The situation has been exacerbated by the fact that the load from the Coal Mines in the Tete Province of Mozambique has since peaked up significantly, which has resulted in less power being available for export to ZETDC.

Kariba South Generator Number 5

Kariba South Generator Number 5 came out of service on the 28th of August 2014 for scheduled Annual maintenance and was scheduled to return to service on 25 September 2014. The unit is still out and is now anticipated to Return to Service by 4 October 2014. This has the effect of reducing power supply by 125MW.

Support for the Winter Wheat Crop

After widespread consultations with agricultural stakeholders, a strategic decision in the national interest was taken from the 10th of September 2014 to support the winter crop, which was now experiencing severe moisture stress and required a final round of irrigation. A total of 80MW is being channelled to the wheat sectors and load shedding is restricted to non-wheat farming load and domestic customers. Harare and Bulawayo consequently end up shedding more than what is contained in the published schedule.

Intermittent Availability of Generator 4 and Generator 6 at Hwange Power Station:

Intermittent trips have been experienced on Generators 4 and 6 from the 13th of September 2014, with the latest trip occurring on Sunday, 28th September, 2014, with the unit still to return to service. The impact of this outage is the unavailability of 150MW from the Grid.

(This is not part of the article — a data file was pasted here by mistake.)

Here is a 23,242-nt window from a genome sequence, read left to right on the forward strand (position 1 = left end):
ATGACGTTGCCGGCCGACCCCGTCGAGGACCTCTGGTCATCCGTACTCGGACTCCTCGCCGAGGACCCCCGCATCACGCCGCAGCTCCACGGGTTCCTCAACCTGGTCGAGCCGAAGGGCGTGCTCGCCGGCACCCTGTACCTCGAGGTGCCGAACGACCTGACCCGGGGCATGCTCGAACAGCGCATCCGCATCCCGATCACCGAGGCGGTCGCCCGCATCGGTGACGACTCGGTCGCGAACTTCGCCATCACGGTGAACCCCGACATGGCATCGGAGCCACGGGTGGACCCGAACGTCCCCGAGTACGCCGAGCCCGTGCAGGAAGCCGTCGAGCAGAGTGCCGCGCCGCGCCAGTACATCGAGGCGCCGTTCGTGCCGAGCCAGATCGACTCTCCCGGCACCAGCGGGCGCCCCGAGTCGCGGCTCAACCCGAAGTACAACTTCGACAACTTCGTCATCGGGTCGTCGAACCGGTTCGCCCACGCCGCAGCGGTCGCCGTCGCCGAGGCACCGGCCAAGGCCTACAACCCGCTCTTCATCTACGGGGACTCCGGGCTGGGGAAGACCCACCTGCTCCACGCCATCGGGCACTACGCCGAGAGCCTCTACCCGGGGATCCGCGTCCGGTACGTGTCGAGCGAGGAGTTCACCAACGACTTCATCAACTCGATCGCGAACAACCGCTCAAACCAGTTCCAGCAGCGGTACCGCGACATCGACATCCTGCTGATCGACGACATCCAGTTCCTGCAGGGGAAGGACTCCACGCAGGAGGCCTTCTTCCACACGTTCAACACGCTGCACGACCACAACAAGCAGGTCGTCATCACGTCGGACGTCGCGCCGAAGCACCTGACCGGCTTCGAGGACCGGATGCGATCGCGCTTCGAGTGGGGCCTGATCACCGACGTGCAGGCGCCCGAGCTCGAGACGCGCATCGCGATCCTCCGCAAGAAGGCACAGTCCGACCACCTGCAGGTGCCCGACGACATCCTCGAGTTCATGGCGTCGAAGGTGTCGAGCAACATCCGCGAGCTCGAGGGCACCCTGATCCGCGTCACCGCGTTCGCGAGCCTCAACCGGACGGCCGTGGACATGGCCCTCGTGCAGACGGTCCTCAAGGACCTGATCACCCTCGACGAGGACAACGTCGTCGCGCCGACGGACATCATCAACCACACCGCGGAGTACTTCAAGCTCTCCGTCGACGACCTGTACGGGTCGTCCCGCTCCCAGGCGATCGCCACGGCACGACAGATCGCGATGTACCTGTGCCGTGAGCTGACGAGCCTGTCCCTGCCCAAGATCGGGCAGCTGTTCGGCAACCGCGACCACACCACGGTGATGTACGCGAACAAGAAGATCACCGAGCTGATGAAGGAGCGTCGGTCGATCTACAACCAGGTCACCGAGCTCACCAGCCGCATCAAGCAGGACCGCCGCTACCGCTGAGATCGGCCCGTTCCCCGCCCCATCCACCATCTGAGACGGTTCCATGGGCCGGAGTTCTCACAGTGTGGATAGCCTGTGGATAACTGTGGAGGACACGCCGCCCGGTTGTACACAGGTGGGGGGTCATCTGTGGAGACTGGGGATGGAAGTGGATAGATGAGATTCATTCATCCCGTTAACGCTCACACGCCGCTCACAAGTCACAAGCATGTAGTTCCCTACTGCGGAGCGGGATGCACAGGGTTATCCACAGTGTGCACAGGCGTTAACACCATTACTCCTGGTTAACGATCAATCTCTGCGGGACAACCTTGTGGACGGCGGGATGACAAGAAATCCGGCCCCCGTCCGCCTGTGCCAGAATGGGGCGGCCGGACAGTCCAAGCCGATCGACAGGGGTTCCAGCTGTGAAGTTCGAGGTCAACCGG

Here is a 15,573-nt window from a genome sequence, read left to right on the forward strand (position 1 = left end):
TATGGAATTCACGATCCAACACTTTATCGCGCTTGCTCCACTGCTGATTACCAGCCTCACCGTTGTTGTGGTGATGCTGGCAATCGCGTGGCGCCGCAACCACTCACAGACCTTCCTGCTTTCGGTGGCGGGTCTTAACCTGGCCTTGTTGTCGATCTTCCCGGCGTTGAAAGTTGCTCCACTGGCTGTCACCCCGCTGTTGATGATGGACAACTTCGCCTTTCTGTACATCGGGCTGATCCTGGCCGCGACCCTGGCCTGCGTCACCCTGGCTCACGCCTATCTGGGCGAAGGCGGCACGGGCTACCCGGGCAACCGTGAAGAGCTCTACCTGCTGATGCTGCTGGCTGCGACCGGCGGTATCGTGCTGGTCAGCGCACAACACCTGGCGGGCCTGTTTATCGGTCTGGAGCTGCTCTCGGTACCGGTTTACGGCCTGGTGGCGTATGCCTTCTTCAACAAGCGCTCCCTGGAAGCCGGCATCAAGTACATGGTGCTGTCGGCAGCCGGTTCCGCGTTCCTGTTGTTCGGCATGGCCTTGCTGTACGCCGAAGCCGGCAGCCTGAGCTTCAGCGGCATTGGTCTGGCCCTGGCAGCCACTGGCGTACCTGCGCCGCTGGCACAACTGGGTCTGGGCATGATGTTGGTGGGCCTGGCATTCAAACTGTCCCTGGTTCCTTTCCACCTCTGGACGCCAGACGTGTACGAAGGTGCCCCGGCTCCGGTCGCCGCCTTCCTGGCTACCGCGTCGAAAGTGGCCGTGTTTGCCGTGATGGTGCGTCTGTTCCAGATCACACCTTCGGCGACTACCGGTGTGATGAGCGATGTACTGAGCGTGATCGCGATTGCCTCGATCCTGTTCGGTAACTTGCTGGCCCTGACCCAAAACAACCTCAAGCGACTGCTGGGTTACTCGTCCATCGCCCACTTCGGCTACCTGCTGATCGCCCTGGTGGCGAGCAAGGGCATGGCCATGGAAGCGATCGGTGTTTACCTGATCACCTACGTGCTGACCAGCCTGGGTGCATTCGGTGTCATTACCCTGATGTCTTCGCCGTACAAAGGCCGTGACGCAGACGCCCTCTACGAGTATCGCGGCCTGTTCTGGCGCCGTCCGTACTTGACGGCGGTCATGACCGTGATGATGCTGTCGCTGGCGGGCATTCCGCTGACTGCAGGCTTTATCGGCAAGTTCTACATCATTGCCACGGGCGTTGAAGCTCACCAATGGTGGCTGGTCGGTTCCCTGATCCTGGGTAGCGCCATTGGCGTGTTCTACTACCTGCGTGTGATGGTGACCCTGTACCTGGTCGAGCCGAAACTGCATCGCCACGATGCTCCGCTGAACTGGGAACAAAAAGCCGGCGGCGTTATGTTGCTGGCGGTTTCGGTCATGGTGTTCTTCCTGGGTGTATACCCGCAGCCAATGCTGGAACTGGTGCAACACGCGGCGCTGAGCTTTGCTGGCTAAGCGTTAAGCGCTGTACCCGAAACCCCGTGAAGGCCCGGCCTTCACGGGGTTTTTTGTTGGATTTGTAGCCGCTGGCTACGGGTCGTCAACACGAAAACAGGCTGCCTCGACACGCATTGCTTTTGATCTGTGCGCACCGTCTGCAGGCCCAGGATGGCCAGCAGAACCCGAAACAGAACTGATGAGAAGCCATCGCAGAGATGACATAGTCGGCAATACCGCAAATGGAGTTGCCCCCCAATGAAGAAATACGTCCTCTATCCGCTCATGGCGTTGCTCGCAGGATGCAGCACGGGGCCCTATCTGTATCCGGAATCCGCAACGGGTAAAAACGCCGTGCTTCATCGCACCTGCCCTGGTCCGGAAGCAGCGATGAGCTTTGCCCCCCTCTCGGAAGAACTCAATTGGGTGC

The power supply situation is expected to remain subdued for the next THREE weeks, after which there will be an improvement as maintenance works will have been completed.

The Power utility apologises to its valued customers for the inconvenience this has caused and is doing its best to address the current challenges to improve the power supply situation. During these difficult times, customers can assist by using power very sparingly.

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18 thoughts on “Why are there so many powercuts? ZESA explains

  1. How long have these outages been going on? And we only get a statement now?? Thats just another symptom of how they let things get this bad in the first place!

  2. why are you doing rural electrification program and increasing load shedding.Zvekuti vanhu vasaita deforestation hazvishandi kana Load shedding ichiko.